Recent winners have broken tradition by adding these awards to garlands from elsewhere
It's rare to find one set of book prize judges endorsing another lot's verdict – they're more likely to tacitly condemn the previous panel's selections as the product of madness – but the Costa awards seem to be making a habit of it.
A year ago, Hilary Mantel did the double by adding the Costa novel award (and later the book of the year title) to her Man Booker prize for Bring Up the Bodies. This time, as the genre award results were announced, there were repeat wins for Lucy Hughes-Hallett, adding the Costa biography award to the Samuel Johnson prize she won for her life of Gabriele d'Annunzio, The Pike, and for the Forward prize winner Michael Symmons Roberts, who saw off competition from fellow-finalists including his own editor at Jonathan Cape, Robin Robertson, to take the Costa poetry gong with Drysalter. (The pair will play a rematch, a la Murray and Djokovic, on Monday, as both are shortlisted for the TS Eliot prize).
However, endorsing the Booker panel's judgment was not an available option, because – as the Costa awards require UK or Irish residence – four of the six 2013 Booker shortlistees, including Eleanor Catton, were not eligible. The novel category judges anyway showed themselves more spikily traditional than their biography and poetry counterparts, choosing Kate Atkinson's Life After Life, and so implicitly lambasting Robert Macfarlane's team for not even longlisting it.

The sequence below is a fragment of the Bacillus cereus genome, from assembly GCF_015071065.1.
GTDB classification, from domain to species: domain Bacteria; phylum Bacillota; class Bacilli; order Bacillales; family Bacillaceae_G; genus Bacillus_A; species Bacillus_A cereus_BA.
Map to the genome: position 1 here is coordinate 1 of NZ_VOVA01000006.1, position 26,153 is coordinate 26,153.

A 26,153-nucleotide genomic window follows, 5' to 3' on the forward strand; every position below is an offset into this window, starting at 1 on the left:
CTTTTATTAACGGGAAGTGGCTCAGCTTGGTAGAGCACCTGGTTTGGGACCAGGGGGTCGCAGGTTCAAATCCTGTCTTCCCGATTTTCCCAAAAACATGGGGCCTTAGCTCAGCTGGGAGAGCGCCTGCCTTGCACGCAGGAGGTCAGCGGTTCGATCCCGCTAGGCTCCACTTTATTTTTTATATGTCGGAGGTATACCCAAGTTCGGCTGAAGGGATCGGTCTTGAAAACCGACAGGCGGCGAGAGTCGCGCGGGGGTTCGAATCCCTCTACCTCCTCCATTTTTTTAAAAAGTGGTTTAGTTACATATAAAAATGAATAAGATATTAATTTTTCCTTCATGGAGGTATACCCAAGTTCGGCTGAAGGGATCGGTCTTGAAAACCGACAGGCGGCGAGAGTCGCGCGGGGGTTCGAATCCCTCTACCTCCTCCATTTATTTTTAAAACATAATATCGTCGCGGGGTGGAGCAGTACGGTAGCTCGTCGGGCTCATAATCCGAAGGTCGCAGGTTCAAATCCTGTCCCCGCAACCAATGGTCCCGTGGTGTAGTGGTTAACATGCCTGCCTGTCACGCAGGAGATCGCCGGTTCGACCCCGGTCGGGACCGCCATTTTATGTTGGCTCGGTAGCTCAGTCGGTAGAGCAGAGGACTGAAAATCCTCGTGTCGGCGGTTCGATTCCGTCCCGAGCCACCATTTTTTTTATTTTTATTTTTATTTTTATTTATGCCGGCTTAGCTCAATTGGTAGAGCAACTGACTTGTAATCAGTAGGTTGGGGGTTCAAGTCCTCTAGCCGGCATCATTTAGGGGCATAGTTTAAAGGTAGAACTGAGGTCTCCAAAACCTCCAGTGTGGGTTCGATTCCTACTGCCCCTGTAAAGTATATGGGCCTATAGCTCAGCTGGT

The remaining winners of £5,000 genre prizes were Chris Riddell, who leads a double life as an Observer cartoonist and prolific author-illustrator, for his witty children's novel Goth Girl and the Ghost of a Mouse, and debut novelist Nathan Filer, for The Shock of the Fall ("so good it will make you feel a better person", according to the judges' curious citation).
Since 2005, when the Whitbread awards became the Costa awards, only novels and poetry collections have won the £30,000 jackpot, due to be handed over later this month; no non-fiction author has left the ceremony richer since Hilary Spurling a decade ago, but William Hill has nevertheless made Hughes-Hallett its 2/1 favourite.
Atkinson, just behind her on 5/2, garnered fun if bogus "chambermaid beats Rushdie" headlines 18 years ago when she won the first novel and overall titles for Behind the Scenes at the Museum (reputedly thanks to the non-literary clinching argument of her chief champion among the final judges, "she really needs the money"). Only Ted Hughes and Seamus Heaney have previously collected two Whitbread/Costa book of the year awards, so if Rose Tremain's panel pick her she would be the first woman and first novelist to pull it off twice.